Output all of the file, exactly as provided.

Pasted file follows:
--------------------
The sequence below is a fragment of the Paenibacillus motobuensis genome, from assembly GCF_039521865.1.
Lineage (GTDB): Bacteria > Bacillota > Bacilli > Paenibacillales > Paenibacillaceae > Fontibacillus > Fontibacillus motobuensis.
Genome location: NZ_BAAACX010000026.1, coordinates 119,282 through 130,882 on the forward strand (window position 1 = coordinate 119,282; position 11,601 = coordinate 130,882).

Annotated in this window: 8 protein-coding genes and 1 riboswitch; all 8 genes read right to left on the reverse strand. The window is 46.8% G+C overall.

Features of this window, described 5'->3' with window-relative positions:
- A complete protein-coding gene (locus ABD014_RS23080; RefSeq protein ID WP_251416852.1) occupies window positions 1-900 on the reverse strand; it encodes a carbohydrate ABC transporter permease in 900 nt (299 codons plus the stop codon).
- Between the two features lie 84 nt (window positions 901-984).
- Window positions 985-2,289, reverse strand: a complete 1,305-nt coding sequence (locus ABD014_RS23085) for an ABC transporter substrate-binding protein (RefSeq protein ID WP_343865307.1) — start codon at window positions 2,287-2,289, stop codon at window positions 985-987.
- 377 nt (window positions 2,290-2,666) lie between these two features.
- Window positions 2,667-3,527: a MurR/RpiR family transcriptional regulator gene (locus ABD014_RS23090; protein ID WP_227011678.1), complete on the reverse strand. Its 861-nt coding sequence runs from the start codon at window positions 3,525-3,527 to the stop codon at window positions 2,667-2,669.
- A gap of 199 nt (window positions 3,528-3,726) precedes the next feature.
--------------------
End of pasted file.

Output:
The sequence below is a fragment of the Paenibacillus motobuensis genome, from assembly GCF_039521865.1.
Lineage (GTDB): Bacteria > Bacillota > Bacilli > Paenibacillales > Paenibacillaceae > Fontibacillus > Fontibacillus motobuensis.
Genome location: NZ_BAAACX010000026.1, coordinates 119,282 through 130,882 on the forward strand (window position 1 = coordinate 119,282; position 11,601 = coordinate 130,882).

Annotated in this window: 8 protein-coding genes and 1 riboswitch; all 8 genes read right to left on the reverse strand. The window is 46.8% G+C overall.

Features of this window, described 5'->3' with window-relative positions:
- A complete protein-coding gene (locus ABD014_RS23080; RefSeq protein ID WP_251416852.1) occupies window positions 1-900 on the reverse strand; it encodes a carbohydrate ABC transporter permease in 900 nt (299 codons plus the stop codon).
- Between the two features lie 84 nt (window positions 901-984).
- Window positions 985-2,289, reverse strand: a complete 1,305-nt coding sequence (locus ABD014_RS23085) for an ABC transporter substrate-binding protein (RefSeq protein ID WP_343865307.1) — start codon at window positions 2,287-2,289, stop codon at window positions 985-987.
- 377 nt (window positions 2,290-2,666) lie between these two features.
- Window positions 2,667-3,527: a MurR/RpiR family transcriptional regulator gene (locus ABD014_RS23090; protein ID WP_227011678.1), complete on the reverse strand. Its 861-nt coding sequence runs from the start codon at window positions 3,525-3,527 to the stop codon at window positions 2,667-2,669.
- A gap of 199 nt (window positions 3,528-3,726) precedes the next feature.